A Princeton civil and environmental engineering student has a vision for an environmentally sustainable building which takes adaptive architecture to the next level through the development of a shape shifting façade.
Denisa Buzatu is designing and prototyping a structure that shades the façade of a building by folding and adapting its shape in response to sunlight. She describes it as ‘electrical origami.’
The design makes use of a seamless surface comprising eight individual triangle pieces. Along the edge of each triangle is a wire that contracts when current is applied but returns to its original shape when the current is cut. Each wire can be activated individually or collectively by a microcontroller, enabling the surface to fold in hundreds of different formations.
The overall shape of the structure is incredibly flexible, yet the individual parts are rigid. This allows them to be composed of any material, from acrylic to solar panels.
By integrating a combination of solar panels and sensors that monitor the amount of sunlight hitting a building, the modules will flatten automatically during sunny periods to simultaneously collect energy and shade the structures. Using a small part of the collected energy, the module then folds away when the sun is shrouded by clouds.
“The overall goal has been the design of a structure that is architecturally pleasing while also practical from a structural and environmental point of view,” said Buzatu.
In the United States, buildings account for about 40 per cent of all energy usage, including 75 per cent of electricity use. In Australia, households currently spend approximately $15 billion per year on electricity and gas bills.
“If adaptive architecture technology is integrated into buildings as they are being designed, it has the potential to cut the energy consumption of buildings in half,” Buzatu said.
Currently, most adaptive architecture technology and approaches rely on complex mechanical systems to enable shape transformation. This can be difficult to build and expensive to maintain. Buzatu’s folding face and microcontroller approach is simpler while being sustainable and energy efficient.
As fixed shading devices are only effective for at best half of the day, the rest of the time they block out valuable daylight. The cost to construct them in terms of time and resources can be extensive, so there is financial as well as environmental incentive for adaptive façades. This can be assessed using whole building energy modeling.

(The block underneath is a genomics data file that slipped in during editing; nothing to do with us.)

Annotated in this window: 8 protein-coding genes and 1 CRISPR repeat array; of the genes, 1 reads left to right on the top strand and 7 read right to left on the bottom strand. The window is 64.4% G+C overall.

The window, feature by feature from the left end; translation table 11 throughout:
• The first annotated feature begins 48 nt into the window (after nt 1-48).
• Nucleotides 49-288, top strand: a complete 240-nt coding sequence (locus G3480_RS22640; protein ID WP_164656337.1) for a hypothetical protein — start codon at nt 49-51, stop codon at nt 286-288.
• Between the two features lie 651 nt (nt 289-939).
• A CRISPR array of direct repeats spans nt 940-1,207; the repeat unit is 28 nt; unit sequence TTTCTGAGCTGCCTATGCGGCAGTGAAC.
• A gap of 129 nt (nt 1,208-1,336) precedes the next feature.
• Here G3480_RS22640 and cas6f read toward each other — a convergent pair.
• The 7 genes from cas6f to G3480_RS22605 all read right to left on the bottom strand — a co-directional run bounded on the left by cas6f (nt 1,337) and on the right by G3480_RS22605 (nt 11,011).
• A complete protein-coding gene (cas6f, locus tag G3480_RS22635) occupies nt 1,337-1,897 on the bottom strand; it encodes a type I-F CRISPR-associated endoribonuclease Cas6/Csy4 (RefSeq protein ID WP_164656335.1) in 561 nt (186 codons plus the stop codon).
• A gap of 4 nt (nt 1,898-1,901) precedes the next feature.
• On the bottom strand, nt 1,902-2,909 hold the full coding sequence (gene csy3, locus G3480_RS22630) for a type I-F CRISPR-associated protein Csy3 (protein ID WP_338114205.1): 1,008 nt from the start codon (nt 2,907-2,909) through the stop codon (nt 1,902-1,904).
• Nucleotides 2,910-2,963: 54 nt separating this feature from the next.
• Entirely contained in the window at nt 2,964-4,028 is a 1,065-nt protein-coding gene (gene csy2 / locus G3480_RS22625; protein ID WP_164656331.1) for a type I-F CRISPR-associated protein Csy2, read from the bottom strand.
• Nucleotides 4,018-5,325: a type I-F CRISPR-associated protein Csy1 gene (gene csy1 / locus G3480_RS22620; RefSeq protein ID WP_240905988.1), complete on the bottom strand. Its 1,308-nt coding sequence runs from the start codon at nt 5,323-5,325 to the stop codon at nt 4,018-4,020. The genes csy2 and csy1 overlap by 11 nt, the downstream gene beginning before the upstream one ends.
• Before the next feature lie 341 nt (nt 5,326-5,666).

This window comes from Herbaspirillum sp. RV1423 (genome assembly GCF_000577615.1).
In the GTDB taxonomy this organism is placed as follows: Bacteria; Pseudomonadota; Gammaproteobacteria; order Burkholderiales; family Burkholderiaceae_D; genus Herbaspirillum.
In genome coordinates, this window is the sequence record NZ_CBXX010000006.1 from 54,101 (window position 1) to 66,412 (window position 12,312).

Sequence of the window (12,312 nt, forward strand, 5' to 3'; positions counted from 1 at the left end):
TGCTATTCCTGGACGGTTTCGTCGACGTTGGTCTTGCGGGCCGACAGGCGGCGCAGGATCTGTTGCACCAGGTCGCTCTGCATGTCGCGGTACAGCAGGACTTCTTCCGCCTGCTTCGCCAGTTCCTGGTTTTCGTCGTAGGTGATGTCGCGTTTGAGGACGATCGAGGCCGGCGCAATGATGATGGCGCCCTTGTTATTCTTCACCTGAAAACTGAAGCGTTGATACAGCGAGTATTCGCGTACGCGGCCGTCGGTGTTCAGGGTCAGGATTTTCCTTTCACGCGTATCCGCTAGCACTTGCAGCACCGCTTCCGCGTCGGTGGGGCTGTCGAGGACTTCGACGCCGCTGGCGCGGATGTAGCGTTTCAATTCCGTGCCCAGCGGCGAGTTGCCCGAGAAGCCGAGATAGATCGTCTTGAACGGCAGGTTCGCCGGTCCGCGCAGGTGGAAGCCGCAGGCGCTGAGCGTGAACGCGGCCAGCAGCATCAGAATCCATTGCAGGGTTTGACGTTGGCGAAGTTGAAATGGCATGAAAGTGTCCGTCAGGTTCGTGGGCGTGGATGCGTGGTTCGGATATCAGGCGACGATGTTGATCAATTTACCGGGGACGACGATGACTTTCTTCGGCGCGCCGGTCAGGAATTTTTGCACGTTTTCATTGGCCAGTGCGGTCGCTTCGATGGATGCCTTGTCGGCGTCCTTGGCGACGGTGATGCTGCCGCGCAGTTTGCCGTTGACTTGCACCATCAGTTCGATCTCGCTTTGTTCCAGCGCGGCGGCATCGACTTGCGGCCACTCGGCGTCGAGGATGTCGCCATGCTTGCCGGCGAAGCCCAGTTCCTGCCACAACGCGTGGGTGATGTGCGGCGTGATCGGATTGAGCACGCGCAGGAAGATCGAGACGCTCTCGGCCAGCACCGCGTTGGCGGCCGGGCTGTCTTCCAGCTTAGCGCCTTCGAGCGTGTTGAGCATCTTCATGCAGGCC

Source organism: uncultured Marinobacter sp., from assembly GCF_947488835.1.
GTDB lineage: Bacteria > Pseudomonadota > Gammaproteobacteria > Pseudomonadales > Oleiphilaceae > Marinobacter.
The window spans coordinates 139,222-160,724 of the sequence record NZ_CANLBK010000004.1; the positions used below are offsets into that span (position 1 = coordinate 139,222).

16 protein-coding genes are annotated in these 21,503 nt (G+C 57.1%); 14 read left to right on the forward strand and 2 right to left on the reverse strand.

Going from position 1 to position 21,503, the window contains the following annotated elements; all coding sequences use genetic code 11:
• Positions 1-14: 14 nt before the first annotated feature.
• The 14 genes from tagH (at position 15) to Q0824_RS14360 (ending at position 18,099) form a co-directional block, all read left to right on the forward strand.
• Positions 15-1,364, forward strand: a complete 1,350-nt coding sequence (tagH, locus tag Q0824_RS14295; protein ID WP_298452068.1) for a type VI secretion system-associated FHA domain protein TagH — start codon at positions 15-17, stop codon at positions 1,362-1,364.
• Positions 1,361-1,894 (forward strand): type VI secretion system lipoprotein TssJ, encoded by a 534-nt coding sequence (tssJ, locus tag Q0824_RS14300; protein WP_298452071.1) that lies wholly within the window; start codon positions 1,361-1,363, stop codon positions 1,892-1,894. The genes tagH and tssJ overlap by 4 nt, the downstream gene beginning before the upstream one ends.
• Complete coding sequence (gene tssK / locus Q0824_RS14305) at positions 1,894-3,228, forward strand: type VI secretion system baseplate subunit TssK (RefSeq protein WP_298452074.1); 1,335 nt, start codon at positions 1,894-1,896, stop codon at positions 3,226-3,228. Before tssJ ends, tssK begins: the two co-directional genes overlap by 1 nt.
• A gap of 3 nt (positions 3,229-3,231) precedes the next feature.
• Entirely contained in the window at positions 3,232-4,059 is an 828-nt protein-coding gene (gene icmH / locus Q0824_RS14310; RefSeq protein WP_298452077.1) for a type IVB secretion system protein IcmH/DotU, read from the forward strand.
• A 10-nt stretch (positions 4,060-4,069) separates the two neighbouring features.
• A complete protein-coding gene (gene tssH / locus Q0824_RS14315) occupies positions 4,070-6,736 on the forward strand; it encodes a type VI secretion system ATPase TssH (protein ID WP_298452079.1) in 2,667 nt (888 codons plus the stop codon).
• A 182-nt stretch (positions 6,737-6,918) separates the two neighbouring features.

“This is a fairly complex process, however, when responsive components are involved, as is the case here,” said Mathieu Meur, managing director of Meinhardt Façade Technology. “Also, project-specific models need to be developed, as each building is different in terms of mechanical equipment, façade design, building shape and orientation, operating schedule, occupancy, internal electrical loads and heat sources, all of which affect the overall building energy consumption.”
There are a number of past and current efforts in adaptive architecture of varying success.
For instance, there are a number of revolving houses built in Europe, where a house's angular position is adjusted to make the most of available sunlight and heat in winter, and to minimize heat load in summer.
Designer Patrick Marsilli’s revolutionary solar structure, for example, also includes optional integrated solar panels to store energy as well as several possible ecological options for better energy efficiency.
The Institut du Monde Arabe in Paris, designed by Jean Nouvel and completed way back in 1980, also includes a prominent adaptive façade with a series of metal irises that open and close automatically using photosensors to regulate the amount of light penetrating the building envelope.
“Another possible reference, closer to the approach suggested by Buzatu, would be the Al Bahar Towers in Abu Dhabi,” said Meur. “This building façade features large folding sunshades (in the semblance of traditional Arabic mashrabiya), the position of which can be individually controlled to optimize the amount of light and heat entering the building.”
The screen reduces solar gain by around 50 per cent and reduces the building’s need for energy-draining air conditioning.